My son is 18 and will start college Aug 22. He will be living on campus and not at home with the custodial parent. Can support be modified since his room and board is paid to the college? He will only be home at most 8 weeks from the start of...
One thing I would add here is that usually this is a time when the Court would look at college expenses and determine what level of contribution, if any, either parent should have. I note you stated that he has scholarships and aid that cover his college expenses. Be careful, as college expenses is a very wide definition under Indiana law. I would definitely consult with an attorney before taking any action on a modification at this point.See question
I am paying child support to the other party. I recently received an increase in payments and I never received any notification that I will be paying more.
For support to be modified, you would have had to receive a Notice of Hearing that a Court would consider evidence to determine whether child support should be modified or not. I would contact the Clerk of the Court where your original support order was issued and ask if there were any recent hearings you may have missed.
Now, under Indiana law, there is a statute that allows a IV-D office (the County Prosecutor and State Central Unit) to add on an additional amount to collect to pay for child support arrears. There does not have to be a Court Order regarding this increase, but this is not increasing the base pay, but rather the payment towards the arrears.See question
My husbands father owes back child support on my husband he says he has paid it and they have garnished his taxes. My husband hasnt had the card they issue the child suppprt on for years. It was lost. Does the back child support that is issued bel...
Indiana had an interesting case that our Supreme Court had to decide about ten or more years ago. Basically, a custodial parent had filed a bankruptcy case and the trustee tried to collect a child support arrearage to pay the bankruptcy estate. Our Supreme Court said that the support belongs to the benefit of the child and as such does not belong to the parent as an asset (they are a trustee over the money). But, from a practical standpoint, yes the custodial parent will be the one receiving the arrears.See question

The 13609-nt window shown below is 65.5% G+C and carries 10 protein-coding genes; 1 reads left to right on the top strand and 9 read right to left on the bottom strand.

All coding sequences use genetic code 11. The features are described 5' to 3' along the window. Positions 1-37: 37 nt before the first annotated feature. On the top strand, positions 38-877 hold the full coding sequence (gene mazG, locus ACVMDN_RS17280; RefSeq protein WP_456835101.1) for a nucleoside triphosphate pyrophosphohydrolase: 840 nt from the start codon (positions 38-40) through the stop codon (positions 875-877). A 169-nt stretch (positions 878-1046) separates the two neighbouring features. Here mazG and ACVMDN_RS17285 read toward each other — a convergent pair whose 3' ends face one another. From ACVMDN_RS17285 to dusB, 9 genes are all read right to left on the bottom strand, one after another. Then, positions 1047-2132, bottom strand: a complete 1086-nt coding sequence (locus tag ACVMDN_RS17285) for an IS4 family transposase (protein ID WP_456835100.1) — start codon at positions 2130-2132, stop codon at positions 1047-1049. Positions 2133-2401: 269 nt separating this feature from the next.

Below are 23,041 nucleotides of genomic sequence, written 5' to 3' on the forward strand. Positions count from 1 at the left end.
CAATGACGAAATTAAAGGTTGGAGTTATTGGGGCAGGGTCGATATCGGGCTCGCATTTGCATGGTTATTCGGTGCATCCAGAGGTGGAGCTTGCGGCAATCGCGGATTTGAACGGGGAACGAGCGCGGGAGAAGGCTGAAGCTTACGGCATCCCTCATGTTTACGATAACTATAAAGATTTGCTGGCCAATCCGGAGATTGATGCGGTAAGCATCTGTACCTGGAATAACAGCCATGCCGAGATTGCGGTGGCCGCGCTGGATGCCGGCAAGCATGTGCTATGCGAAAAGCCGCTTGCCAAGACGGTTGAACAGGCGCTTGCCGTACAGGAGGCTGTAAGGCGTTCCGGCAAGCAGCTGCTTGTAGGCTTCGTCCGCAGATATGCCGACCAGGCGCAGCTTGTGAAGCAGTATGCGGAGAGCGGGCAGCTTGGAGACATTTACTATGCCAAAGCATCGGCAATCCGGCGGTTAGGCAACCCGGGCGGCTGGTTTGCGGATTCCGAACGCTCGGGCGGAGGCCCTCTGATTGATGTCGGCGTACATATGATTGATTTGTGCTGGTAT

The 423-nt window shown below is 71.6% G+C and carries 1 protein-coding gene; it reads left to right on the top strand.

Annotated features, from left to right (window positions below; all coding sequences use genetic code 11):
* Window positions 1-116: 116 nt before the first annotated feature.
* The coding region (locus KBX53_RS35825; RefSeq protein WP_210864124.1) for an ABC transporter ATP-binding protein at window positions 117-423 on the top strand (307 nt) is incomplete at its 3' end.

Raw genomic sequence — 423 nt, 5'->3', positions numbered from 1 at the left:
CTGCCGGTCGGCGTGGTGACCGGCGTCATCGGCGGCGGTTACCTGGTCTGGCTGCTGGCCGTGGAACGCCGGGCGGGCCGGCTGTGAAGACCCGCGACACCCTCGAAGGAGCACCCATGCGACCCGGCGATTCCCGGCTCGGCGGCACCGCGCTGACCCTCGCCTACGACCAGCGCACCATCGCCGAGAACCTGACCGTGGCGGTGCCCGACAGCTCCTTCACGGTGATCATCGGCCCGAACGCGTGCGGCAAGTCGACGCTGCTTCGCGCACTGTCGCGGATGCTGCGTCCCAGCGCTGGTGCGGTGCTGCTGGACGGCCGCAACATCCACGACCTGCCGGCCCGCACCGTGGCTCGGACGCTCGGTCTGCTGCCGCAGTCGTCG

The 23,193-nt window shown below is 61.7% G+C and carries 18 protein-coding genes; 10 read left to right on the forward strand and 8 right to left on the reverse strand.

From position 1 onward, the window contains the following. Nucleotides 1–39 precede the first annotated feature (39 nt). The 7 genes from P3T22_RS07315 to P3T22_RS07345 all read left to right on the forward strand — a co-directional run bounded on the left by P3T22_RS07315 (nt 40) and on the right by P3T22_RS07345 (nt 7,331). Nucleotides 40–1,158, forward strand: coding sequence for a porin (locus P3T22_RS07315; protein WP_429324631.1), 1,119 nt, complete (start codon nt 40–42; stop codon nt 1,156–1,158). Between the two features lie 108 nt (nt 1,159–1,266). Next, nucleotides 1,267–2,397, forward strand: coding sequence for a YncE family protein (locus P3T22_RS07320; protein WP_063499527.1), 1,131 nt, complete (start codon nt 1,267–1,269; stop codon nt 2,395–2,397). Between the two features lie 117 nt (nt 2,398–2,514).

They are telling me I am a custodial parent. The child does not reside in my house or with biological father.
Generally, stepparents are not liable for child support in most circumstances that I have seen. Typically, the only argument regarding stepparents that I have seen come up is when some one wants to attribute the stepparents income to the person they are married to when it comes to calculating child support. But, for the most part, stepparents do not have any parental rights or responsibilities (there are always exceptions). I would definitely consult an attorney because this sounds like a case where the attorney fees could pay for themselves in potentially not having to pay support.See question
Situation is one girl has a warrent no bond. The other is out on bond but no warrant yet. Both have left the state. If the bail bondsman catches the one with bond will he return the one with the warrent as a courtesy to the state.
Generally, people with warrants are picked up by local law enforcement and then they have to go through a possible extradition process unless they waive it before they are returned to the state where the court proceedings are taking place.See question